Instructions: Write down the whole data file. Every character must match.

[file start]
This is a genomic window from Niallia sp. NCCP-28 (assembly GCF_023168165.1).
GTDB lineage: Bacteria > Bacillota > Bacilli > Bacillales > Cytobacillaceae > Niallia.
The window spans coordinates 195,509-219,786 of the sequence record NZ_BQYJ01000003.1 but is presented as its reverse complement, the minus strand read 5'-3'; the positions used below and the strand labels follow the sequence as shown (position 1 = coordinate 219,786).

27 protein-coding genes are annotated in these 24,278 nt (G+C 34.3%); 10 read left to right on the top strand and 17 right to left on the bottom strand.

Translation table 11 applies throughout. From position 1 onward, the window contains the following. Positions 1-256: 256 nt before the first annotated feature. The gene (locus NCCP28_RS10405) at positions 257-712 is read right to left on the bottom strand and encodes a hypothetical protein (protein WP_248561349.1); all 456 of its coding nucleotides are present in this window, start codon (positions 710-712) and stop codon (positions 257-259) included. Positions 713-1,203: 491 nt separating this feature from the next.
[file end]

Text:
This is a genomic window from Niallia sp. NCCP-28 (assembly GCF_023168165.1).
GTDB lineage: Bacteria > Bacillota > Bacilli > Bacillales > Cytobacillaceae > Niallia.
The window spans coordinates 195,509-219,786 of the sequence record NZ_BQYJ01000003.1 but is presented as its reverse complement, the minus strand read 5'-3'; the positions used below and the strand labels follow the sequence as shown (position 1 = coordinate 219,786).

27 protein-coding genes are annotated in these 24,278 nt (G+C 34.3%); 10 read left to right on the top strand and 17 right to left on the bottom strand.

Translation table 11 applies throughout. From position 1 onward, the window contains the following. Positions 1-256: 256 nt before the first annotated feature. The gene (locus NCCP28_RS10405) at positions 257-712 is read right to left on the bottom strand and encodes a hypothetical protein (protein WP_248561349.1); all 456 of its coding nucleotides are present in this window, start codon (positions 710-712) and stop codon (positions 257-259) included. Positions 713-1,203: 491 nt separating this feature from the next.